Associations for the legal profession – how can they help you? Eastern Cape Provincial Legal Practitioners Association

February 1st, 2024

In the previous issue of SA Lawyer, the Law Society of South Africa (LSSA) approached legal associations in South Africa (SA) to tell us more about their associations (see ‘Associations for the legal profession’ 2022 (Sept) SA Lawyer 9).

In this issue, Production Editor, Kathleen Kriel, continues with the article and spoke to the Eastern Cape Provincial Legal Practitioners Association.


Eastern Cape Provincial Legal Practitioners Association


What is the importance of being a part of your association?

Being a member of the Eastern Cape Provincial Legal Practitioners’ Association offers several key benefits. It provides a platform for legal practitioners to have a voice in the legal community, allowing them to actively address and influence ongoing issues within the legal profession. The association also plays a crucial role in keeping members informed about educational courses, regulatory changes, and trends in the legal landscape, helping them stay competitive and updated in their practice. Membership provides opportunities for networking with peers, which can lead to knowledge sharing, collaboration, and professional opportunities, such as correspondent work that can generate additional income. The association fosters mentorship and support, benefiting young and less experienced practitioners, and offers pathways for professional development and leadership roles through committee involvement. Being a part of our association is vital for professional growth, networking, and staying at the forefront of the legal profession.


How many active members does your association have?

Currently, we have 2 384 practising attorneys, 541 non-practising attorneys, and 1 545 law firms in the Eastern Cape. While not all attorneys are active members, the local circles, including East London and Mdantsane, Gqeberha, Wild Coast, Komani, and Makhanda attorneys’ associations, are very active, serving as a means of engagement for our members.


Please give a summary of your association’s constitution.

The first management committee was elected in 2022. The association is affiliated with the LSSA. While it is affiliated with LSSA, the association can act independently. Its primary goals are to promote the transformation of the legal profession, maintain high standards and the profession’s prestige, encourage commitment to delivering quality legal services to all clients, provide fair pro bono services to indigent clients, and enhance an independent legal profession that operates ethically and responsibly in the province. The management committee comprises a minimum of six and a maximum of nine members, with representation from the Black Lawyers Association (BLA), the National Association of Democratic Lawyers (NADEL), and the independent practitioners who are not members of the BLA and NADEL.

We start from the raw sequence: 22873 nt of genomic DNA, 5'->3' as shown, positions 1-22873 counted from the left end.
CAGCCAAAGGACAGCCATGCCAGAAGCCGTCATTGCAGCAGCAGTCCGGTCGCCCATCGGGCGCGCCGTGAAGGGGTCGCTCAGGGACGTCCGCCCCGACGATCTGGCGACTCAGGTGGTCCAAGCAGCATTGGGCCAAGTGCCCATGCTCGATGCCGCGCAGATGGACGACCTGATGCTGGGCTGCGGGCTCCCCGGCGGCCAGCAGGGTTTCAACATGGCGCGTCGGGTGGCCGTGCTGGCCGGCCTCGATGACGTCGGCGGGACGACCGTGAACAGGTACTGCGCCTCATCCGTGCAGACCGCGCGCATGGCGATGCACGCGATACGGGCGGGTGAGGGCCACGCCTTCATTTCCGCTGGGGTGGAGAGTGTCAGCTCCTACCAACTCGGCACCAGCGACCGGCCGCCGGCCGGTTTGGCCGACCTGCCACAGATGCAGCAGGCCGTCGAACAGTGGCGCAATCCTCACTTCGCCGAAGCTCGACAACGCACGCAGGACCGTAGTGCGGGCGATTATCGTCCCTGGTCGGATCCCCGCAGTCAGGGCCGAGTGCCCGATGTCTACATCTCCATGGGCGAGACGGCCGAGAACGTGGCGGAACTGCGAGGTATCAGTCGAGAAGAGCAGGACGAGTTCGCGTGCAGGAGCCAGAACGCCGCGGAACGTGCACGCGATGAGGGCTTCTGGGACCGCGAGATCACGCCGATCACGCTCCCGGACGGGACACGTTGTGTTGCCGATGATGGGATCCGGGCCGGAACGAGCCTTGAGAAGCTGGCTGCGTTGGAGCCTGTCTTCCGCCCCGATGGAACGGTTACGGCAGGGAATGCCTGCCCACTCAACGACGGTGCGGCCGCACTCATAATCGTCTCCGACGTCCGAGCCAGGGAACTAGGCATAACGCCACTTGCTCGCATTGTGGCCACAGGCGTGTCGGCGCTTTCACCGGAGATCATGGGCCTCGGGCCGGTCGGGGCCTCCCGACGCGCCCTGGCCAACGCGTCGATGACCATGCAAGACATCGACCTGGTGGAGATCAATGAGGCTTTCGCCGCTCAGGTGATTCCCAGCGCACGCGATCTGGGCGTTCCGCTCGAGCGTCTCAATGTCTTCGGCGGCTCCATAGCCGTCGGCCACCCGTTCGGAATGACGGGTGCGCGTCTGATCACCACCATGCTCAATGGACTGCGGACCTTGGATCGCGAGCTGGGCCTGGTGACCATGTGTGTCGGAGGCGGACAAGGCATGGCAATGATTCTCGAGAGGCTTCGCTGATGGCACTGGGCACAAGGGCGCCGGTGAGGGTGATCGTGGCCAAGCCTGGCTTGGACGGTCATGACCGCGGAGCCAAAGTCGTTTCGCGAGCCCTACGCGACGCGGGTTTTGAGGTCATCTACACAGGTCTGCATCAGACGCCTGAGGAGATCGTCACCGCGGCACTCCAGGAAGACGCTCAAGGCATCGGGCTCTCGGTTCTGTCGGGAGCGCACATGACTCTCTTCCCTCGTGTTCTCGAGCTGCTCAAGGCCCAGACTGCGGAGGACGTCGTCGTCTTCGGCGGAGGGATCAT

How do you engage with your members?

We engage with our members through active communication with local circles who serve as intermediaries for information dissemination. Additionally, we conduct hybrid meetings to ensure that members across the vast province can participate. Social media platforms are also used to keep members informed and engaged.


How does your association support young legal practitioners and female legal practitioners in the profession?

Our association is committed to supporting young legal practitioners by establishing a mentorship programme, connecting them with senior practitioners who volunteer to share their expertise. We encourage members to facilitate young professionals’ attendance at LSSA workshops and seminars by covering nominal fees. To support female practitioners, we are creating a dedicated support group where they can connect, share experiences, and address unique challenges. We are also attentive to issues raised by stakeholders, such as the South African Women Lawyers Association and act where necessary.


What are the challenges your members are facing in practice?

Our members face several challenges, including issues related to loadshedding, communication delays from the Master’s office, difficulties in litigating against the Road Accident Fund, and concerns about the operation of the Sheriff’s office. In Mthatha, specific issues include delays in the typing of court orders, lost court files, and challenges with the state attorney’s payment of taxed bills.


What benefits would your members want to receive from LSSA?

Our members wish the LSSA to continue providing ongoing legal education through workshops and seminars within the province. They also seek the LSSA’s support in addressing pressing issues, such as loadshedding, challenges with the Masters’ office, the Sheriff’s office, and litigating against the Road Accident Fund, by intervening and liaising with relevant departments.


What plans do you have for your members for the future?

In the future, we plan to maintain ongoing engagement with members, keeping them informed about our goals, and seeking their input to shape these objectives in line with our constitution. We aim to ensure the association’s self-sustainability and plan to host networking events and mentorship programs to support our members in their professional journeys. The association further endeavours to promote diversity and inclusion in the profession.


Kathleen Kriel BTech (Journ) is the Production Editor at De Rebus.

This article was first published in SA Lawyer in 2024 (January) DR 10.


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